Sgt. 1st Class Michael Holmes, NCO Academy Senior Leaders Course instructor for the career maintenance field, leads a class discussion May 22 at the NCO Academy. (Photo by Sara E. Martin)
Published: May 29, 2014
FORT RUCKER, Ala. (May 29, 2014) -- Before the sun stretches its rays over the horizon each morning, more than 160 students at the NCO Academy are lined up ready to take on the day.
Students look to their instructors, also known as small group leaders, to lead them down the road to success and help them become better leaders.
And one SGL feels there is no better way to be an elite NCO than to instruct and teach other NCOs.
He aspires to be the leader he always wished to see in his units across the U.S., the one that others always aimed to be to make the NCO Corps a stronger and more professional force.
“I hope I can make an impression on them where they might think, ‘I had that great instructor at the Senior Leaders Course, and he really helped me out. I want to be a great leader like him for those who are under my leadership,’” said Sgt. 1st Class Michael Holmes, NCO Academy Senior Leaders Course instructor for the career maintenance field.
He feels it is an honor to work at the academy because he not only loves the work he does, but he “truly” believes in the NCO Corps.
“That is where the rubber meets the road, and the academy is what makes or breaks a future leader. It’s great to guide other Soldiers to success,” he said.
His course consists of staff sergeants and sergeants first class, and he has anywhere between 16 and 20 students – all maintainer NCOs from Kiowa Warriors, Apaches, Black Hawks, Chinooks and the Gray Eagle unmanned aircraft system – each cycle, which lasts for six weeks.
His primary mission is to teach and show his students the proper and most successful way to lead from the front, and instructs them on everything from leadership to the Army Body Composition Program.
Helping cultivate the next generation of elite NCOs, Holmes said he has to show and facilitate to his students what right looks like, answer any questions they might have concerning their profession, guide them towards the standards and demonstrate the standards so they will uphold the standards once they leave his classroom.
“Coming through my course is a Soldier’s next progression in their careers,” he said. “It is a stepping stone where once they complete the course they are that much more knowledgeable, have that many more tools that they can use to ensure that the future of the Army maintains it high standards and possibly even raises the standards.”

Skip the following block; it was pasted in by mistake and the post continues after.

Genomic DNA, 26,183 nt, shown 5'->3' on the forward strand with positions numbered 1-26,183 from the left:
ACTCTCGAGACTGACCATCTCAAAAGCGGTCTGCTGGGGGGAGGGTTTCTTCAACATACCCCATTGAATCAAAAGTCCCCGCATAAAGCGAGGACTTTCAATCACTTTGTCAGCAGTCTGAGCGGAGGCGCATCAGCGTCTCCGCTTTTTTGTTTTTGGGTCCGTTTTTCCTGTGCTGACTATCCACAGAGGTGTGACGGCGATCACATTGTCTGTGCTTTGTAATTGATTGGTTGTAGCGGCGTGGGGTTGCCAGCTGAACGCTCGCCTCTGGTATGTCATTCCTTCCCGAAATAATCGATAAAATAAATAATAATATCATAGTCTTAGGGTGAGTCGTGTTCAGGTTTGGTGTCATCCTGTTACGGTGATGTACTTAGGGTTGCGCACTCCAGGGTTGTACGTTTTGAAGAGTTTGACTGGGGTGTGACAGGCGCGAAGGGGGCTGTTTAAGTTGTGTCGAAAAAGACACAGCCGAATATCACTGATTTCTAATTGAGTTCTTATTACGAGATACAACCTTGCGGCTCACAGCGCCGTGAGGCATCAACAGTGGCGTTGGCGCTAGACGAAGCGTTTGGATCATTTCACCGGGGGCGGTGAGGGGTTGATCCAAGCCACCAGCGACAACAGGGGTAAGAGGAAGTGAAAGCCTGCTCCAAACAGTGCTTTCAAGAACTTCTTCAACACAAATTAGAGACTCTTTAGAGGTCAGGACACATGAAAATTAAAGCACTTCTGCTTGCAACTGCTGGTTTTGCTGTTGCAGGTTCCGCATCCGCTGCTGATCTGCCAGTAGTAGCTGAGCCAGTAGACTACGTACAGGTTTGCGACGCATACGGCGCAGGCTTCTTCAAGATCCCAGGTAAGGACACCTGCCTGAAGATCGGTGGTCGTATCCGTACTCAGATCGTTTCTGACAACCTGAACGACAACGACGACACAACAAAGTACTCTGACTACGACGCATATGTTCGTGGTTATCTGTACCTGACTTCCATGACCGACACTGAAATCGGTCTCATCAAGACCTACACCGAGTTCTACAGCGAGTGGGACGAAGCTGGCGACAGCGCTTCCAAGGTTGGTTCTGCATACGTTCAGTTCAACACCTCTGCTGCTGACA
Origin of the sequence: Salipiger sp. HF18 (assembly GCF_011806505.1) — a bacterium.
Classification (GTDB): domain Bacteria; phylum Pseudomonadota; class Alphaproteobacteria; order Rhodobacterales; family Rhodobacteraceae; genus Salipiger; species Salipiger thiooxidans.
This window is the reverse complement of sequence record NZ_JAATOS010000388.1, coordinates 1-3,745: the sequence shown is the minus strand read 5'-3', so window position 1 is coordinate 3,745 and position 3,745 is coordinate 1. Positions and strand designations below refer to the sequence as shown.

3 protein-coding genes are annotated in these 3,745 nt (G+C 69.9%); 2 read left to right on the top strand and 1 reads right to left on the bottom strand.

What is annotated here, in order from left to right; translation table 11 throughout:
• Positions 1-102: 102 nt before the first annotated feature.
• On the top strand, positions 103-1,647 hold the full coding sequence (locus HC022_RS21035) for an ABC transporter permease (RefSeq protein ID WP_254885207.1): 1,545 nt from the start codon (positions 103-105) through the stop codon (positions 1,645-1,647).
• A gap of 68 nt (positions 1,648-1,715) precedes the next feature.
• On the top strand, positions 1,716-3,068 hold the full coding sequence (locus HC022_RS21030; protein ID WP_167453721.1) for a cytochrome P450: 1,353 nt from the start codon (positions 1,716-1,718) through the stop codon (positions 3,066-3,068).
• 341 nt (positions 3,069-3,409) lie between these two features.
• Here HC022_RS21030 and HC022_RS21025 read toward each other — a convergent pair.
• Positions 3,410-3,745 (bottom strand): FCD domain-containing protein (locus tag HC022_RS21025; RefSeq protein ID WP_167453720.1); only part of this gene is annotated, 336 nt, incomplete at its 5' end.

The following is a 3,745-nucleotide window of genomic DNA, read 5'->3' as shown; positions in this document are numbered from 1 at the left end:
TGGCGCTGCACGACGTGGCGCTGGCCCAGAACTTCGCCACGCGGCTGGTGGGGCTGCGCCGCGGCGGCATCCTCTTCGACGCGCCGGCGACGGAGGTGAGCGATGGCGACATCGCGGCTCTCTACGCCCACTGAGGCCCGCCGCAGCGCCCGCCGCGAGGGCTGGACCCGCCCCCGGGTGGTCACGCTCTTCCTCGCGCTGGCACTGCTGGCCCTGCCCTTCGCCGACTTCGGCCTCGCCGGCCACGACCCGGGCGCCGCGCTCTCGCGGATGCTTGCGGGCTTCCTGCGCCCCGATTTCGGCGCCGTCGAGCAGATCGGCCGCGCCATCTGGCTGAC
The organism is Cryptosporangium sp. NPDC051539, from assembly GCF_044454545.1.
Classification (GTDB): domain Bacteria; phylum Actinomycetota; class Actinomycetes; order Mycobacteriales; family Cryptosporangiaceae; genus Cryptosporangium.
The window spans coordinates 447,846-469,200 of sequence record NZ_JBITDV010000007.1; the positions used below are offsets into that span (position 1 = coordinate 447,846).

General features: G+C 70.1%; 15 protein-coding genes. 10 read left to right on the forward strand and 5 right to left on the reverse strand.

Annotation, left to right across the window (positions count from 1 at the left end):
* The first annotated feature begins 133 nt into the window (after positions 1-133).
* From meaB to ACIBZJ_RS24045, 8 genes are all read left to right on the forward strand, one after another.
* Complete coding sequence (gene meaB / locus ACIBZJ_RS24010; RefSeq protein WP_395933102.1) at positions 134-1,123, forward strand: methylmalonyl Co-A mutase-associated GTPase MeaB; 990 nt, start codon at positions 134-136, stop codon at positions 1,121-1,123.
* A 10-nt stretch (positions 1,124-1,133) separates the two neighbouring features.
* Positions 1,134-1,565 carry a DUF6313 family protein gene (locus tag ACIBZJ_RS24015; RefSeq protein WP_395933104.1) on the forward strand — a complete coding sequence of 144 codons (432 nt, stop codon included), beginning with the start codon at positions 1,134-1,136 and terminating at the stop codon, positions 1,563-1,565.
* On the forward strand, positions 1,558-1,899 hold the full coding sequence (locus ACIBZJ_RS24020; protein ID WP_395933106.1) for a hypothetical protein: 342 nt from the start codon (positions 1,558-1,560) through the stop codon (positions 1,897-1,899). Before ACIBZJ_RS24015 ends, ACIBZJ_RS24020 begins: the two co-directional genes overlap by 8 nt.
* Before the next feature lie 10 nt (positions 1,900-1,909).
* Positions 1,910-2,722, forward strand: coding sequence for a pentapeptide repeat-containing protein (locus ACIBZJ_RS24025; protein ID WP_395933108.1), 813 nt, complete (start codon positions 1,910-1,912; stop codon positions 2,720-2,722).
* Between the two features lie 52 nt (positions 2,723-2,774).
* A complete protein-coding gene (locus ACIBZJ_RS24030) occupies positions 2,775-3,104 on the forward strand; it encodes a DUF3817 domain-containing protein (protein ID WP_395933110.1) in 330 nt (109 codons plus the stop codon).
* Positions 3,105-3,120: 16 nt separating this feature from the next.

This class is more than just an Army requirement for Holmes, it is a gateway for NCOs and the Army to know that those who pass the course are ready for the next step the military might have in store for them.
“The classes I teach prepare Soldiers to be looked at for a master sergeant position,” he said. “Through my class, the Army will get the information it needs on these Soldiers – if they are ready or if they need more training before they are put in the front to lead.
“That is a big deal because we don’t just check blocks here at the academy – we look at the Soldier as a whole. From not only knowing what a manual says, but how to lead it in all its minute details,” he continued.
Soldiers cannot just wake up and show up to his class, they have to be prepared mentally every day. That goes for Homes, too.
“As their instructor, I am the one who they come to when they have questions, and I am the one who they look up to during that time for guidance,” he said. “If I am not on my A Game every day I will falter, and if I falter it might cause them to falter, and then it becomes a domino effect around the class.”
In the SLC maintainer classroom, HoImes is more of a facilitator, not a droning lecturer.
“I want the class to be relevant and realistic for them. So, I have the students talk in discussions to relay their experiences, that way they don’t only learn from me but they learn from their battle buddies,” he said. “That type of learning is more conducive to what the Army encourages during everyday training. It’s a great way to learn because each one has different experiences than I do, and the classroom ends up being a revolving door.”
Helping develop NCOs that will reinforce the powerhouse that is the Army, Holmes said that being around other top notch NCOs is the best thing about his job.
“There is nothing like a school full of NCOs. We all have the same mindset, and everyone is out to better themselves, learn and be the best Soldier they can be,” he said. “The students don’t only come to the academy with questions – they come with answers, too.
“And with Aviation being so small, there is a good chance that I will work with some of my students down the road. So, I want to make sure they are good enough to be in my unit, and I want to make sure I am good enough to be in theirs,” he added.
This article was originally published at http://www.army.mil/article/126969/
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